Getting anyone in healthcare, from physician to patient, to change a behavior is a tall order, and so MVP thinking is critical for adapting small but meaningful behavior changes. Ask yourself "what is the smallest interruption of a current workflow, or patient lifestyle, that we can introduce to create the largest behavior change?" Go too big, too fast, and you risk turning off the user all together. I see this a lot in the field of remote patient monitoring, where many companies are passionate about providing innovative tools (smartphones, cameras, wearables) that captures vast amounts of physiologic data points and vital signs that can be sent to a physician for review. What though, a doctor is supposed to do with all of that data, and better yet, when they are going to have the time look at it is not addressed. MVP thinking would catch that these companies have created a tool that does not actually solve the problems of their target users. They've gone too big, and missed the impact.

In product design, I use MVP thinking every day when I work with the development team to identify, plan, and schedule new features and bug fixes. I am constantly weighing the timeliness and importance of each user-need, and using that insight to continually shift around product development priorities. The result of this process is a living document that takes into account user-needs, feature values or critical bugs, scope of work, and budget to arrive at the correct priorities. In this way, I do not think of an MVP as some minute product made up of bare-bones features, but instead the product as a whole is made up of hundreds of never ending MVP decisions. The result is a truly lean product - something that at any given time exists to create the most value that is only possible in that given time.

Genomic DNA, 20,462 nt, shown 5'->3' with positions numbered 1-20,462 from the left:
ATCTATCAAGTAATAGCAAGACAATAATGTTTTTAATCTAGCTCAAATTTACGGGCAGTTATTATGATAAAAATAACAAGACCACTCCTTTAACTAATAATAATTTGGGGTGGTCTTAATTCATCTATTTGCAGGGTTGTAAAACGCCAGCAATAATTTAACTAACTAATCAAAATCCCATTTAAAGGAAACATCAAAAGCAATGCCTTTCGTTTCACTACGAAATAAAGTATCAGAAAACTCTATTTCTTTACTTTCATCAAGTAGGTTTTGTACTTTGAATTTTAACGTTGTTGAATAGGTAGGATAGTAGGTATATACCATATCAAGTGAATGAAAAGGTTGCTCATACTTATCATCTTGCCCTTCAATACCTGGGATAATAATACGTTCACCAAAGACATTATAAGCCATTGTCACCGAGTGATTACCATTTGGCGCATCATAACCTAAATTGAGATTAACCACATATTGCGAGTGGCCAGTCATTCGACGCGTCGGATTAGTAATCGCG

But MVP thinking goes far beyond user research and design. Just like I use MVP thinking to prioritize product features, I use it to prioritize my time. In high school, I did this by knowing when I needed to show up to class, or how long I needed to study for a test to obtain the necessary information. Today, I do this in every facet of my work - from design, to business development, to sales, etc. An hour spent on one activity, is not the same as an hour spent on another - so choose the activities, and the order that you choose to do them in, that give you the most bang for your buck. Be meticulous about your schedule. If scheduling a meeting - don't book an hour if 45 minutes will do. If you aren't focused, don't spend 2 hours now doing the work that a focused you can do in 1. If you think in terms of MVPs, you, your company, and your life, will be better for it. You'll be efficient. You'll be the lean worker.